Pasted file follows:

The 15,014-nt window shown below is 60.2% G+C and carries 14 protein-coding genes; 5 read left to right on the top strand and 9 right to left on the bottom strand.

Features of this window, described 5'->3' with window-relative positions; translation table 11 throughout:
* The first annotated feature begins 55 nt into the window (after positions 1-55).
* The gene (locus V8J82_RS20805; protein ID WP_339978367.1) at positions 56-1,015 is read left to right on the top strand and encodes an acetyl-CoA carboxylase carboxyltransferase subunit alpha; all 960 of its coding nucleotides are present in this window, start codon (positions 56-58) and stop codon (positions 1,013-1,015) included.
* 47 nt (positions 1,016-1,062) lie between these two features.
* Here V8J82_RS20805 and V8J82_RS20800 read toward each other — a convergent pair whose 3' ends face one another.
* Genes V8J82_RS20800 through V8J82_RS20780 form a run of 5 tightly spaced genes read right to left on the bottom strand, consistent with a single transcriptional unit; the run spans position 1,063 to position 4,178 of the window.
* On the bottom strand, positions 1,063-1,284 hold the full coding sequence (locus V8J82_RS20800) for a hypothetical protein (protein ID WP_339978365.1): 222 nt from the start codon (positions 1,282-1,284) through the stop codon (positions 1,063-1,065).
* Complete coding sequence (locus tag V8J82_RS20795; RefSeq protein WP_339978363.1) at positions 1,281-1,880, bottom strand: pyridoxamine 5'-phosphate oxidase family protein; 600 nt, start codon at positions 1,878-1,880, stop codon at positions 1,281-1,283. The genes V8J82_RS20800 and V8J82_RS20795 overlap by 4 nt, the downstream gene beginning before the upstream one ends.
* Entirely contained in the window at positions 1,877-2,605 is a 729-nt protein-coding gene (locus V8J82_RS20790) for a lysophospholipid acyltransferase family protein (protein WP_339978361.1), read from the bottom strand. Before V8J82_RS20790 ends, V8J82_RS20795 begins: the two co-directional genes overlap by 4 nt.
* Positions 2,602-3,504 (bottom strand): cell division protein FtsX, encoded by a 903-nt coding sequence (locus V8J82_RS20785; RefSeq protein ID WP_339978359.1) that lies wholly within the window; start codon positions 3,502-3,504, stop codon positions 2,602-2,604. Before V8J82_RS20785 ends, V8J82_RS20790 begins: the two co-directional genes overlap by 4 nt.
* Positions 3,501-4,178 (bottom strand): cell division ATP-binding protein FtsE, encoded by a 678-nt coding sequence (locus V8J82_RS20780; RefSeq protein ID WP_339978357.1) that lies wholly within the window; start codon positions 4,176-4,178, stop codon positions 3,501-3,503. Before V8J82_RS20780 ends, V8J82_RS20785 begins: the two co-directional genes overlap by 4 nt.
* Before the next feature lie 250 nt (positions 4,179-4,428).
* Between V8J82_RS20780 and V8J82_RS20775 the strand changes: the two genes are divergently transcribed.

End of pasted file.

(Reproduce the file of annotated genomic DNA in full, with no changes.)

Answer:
The 15,014-nt window shown below is 60.2% G+C and carries 14 protein-coding genes; 5 read left to right on the top strand and 9 right to left on the bottom strand.

Features of this window, described 5'->3' with window-relative positions; translation table 11 throughout:
* The first annotated feature begins 55 nt into the window (after positions 1-55).
* The gene (locus V8J82_RS20805; protein ID WP_339978367.1) at positions 56-1,015 is read left to right on the top strand and encodes an acetyl-CoA carboxylase carboxyltransferase subunit alpha; all 960 of its coding nucleotides are present in this window, start codon (positions 56-58) and stop codon (positions 1,013-1,015) included.
* 47 nt (positions 1,016-1,062) lie between these two features.
* Here V8J82_RS20805 and V8J82_RS20800 read toward each other — a convergent pair whose 3' ends face one another.
* Genes V8J82_RS20800 through V8J82_RS20780 form a run of 5 tightly spaced genes read right to left on the bottom strand, consistent with a single transcriptional unit; the run spans position 1,063 to position 4,178 of the window.
* On the bottom strand, positions 1,063-1,284 hold the full coding sequence (locus V8J82_RS20800) for a hypothetical protein (protein ID WP_339978365.1): 222 nt from the start codon (positions 1,282-1,284) through the stop codon (positions 1,063-1,065).
* Complete coding sequence (locus tag V8J82_RS20795; RefSeq protein WP_339978363.1) at positions 1,281-1,880, bottom strand: pyridoxamine 5'-phosphate oxidase family protein; 600 nt, start codon at positions 1,878-1,880, stop codon at positions 1,281-1,283. The genes V8J82_RS20800 and V8J82_RS20795 overlap by 4 nt, the downstream gene beginning before the upstream one ends.
* Entirely contained in the window at positions 1,877-2,605 is a 729-nt protein-coding gene (locus V8J82_RS20790) for a lysophospholipid acyltransferase family protein (protein WP_339978361.1), read from the bottom strand. Before V8J82_RS20790 ends, V8J82_RS20795 begins: the two co-directional genes overlap by 4 nt.
* Positions 2,602-3,504 (bottom strand): cell division protein FtsX, encoded by a 903-nt coding sequence (locus V8J82_RS20785; RefSeq protein ID WP_339978359.1) that lies wholly within the window; start codon positions 3,502-3,504, stop codon positions 2,602-2,604. Before V8J82_RS20785 ends, V8J82_RS20790 begins: the two co-directional genes overlap by 4 nt.
* Positions 3,501-4,178 (bottom strand): cell division ATP-binding protein FtsE, encoded by a 678-nt coding sequence (locus V8J82_RS20780; RefSeq protein ID WP_339978357.1) that lies wholly within the window; start codon positions 4,176-4,178, stop codon positions 3,501-3,503. Before V8J82_RS20780 ends, V8J82_RS20785 begins: the two co-directional genes overlap by 4 nt.
* Before the next feature lie 250 nt (positions 4,179-4,428).
* Between V8J82_RS20780 and V8J82_RS20775 the strand changes: the two genes are divergently transcribed.